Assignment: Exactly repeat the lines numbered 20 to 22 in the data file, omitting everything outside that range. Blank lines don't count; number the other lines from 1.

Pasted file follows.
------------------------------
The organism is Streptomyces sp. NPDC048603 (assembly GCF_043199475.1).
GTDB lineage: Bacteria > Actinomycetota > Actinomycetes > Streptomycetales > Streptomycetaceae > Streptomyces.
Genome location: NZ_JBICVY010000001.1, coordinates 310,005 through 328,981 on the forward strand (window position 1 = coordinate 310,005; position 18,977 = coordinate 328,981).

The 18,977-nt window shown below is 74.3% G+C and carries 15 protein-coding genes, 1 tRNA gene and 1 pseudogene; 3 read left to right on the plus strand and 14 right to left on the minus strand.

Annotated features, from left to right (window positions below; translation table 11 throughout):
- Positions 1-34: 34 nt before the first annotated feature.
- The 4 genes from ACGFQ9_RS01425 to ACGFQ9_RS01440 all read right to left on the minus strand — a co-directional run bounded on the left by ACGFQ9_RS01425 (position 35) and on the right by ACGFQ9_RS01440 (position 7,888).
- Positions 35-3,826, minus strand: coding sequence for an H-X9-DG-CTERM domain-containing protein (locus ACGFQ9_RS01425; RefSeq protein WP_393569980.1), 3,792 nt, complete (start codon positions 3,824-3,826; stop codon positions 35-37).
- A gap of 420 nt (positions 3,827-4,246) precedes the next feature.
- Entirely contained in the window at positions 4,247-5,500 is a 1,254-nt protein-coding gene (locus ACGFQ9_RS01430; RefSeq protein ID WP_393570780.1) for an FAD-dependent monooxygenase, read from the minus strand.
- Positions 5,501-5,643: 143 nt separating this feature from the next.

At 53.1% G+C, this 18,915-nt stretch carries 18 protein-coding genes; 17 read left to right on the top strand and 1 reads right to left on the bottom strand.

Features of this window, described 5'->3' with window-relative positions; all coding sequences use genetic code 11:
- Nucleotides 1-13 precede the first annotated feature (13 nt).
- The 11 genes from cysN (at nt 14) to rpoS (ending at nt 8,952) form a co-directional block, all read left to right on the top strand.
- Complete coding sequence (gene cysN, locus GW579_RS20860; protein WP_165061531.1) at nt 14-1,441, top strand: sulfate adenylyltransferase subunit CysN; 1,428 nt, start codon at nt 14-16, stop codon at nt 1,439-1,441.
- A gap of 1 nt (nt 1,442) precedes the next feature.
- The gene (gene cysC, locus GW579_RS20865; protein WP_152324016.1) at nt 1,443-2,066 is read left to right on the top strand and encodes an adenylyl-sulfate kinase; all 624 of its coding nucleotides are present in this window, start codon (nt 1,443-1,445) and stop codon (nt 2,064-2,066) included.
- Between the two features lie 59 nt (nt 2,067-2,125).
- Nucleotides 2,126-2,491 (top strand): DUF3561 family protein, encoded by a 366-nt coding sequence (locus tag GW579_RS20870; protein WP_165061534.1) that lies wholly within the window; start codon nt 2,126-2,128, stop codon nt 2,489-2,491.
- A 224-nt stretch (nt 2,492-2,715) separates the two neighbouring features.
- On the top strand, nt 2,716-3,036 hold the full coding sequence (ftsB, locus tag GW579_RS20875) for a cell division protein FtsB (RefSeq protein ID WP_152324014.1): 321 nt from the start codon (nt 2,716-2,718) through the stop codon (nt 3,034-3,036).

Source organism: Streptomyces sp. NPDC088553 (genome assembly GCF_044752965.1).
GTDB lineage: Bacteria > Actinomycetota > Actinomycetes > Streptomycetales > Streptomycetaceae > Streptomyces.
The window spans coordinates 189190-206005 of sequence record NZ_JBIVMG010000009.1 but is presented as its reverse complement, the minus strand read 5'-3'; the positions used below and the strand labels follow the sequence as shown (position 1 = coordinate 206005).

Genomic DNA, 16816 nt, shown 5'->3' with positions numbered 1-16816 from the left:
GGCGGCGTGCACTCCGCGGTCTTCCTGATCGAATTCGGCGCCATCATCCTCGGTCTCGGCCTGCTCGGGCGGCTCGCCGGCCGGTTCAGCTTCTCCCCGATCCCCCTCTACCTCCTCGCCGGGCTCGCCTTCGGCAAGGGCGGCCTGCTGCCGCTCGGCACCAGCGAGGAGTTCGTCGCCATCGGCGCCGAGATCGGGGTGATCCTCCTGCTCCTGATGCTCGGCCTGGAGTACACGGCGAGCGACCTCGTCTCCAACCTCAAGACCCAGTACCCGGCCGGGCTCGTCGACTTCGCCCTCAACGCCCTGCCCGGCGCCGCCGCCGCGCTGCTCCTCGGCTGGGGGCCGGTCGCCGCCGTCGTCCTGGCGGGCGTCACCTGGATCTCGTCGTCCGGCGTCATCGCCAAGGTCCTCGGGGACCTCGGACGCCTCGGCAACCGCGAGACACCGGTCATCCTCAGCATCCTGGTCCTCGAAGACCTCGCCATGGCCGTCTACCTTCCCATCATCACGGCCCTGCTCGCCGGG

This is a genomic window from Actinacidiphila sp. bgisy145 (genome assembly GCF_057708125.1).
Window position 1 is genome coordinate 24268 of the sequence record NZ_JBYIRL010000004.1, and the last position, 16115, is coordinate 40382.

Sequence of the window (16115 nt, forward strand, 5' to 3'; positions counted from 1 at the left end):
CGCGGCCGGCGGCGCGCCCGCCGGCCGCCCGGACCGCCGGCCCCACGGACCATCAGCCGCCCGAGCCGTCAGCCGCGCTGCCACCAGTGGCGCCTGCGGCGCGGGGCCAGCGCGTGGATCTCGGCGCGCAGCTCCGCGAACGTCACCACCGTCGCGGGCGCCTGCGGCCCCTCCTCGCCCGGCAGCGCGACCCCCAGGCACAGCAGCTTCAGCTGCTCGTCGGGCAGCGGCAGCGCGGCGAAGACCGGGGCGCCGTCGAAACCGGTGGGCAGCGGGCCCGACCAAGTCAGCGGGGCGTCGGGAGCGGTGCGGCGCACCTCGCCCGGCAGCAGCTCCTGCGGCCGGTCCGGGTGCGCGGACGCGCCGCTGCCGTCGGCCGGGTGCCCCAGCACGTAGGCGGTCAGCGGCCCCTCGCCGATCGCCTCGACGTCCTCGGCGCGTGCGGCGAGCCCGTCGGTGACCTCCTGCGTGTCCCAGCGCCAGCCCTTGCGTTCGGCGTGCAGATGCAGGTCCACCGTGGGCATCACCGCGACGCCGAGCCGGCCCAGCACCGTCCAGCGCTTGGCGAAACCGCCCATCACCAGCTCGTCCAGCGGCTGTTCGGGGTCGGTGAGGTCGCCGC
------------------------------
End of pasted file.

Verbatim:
- Nucleotides 2,126-2,491 (top strand): DUF3561 family protein, encoded by a 366-nt coding sequence (locus tag GW579_RS20870; protein WP_165061534.1) that lies wholly within the window; start codon nt 2,126-2,128, stop codon nt 2,489-2,491.
- A 224-nt stretch (nt 2,492-2,715) separates the two neighbouring features.
- On the top strand, nt 2,716-3,036 hold the full coding sequence (ftsB, locus tag GW579_RS20875) for a cell division protein FtsB (RefSeq protein ID WP_152324014.1): 321 nt from the start codon (nt 2,716-2,718) through the stop codon (nt 3,034-3,036).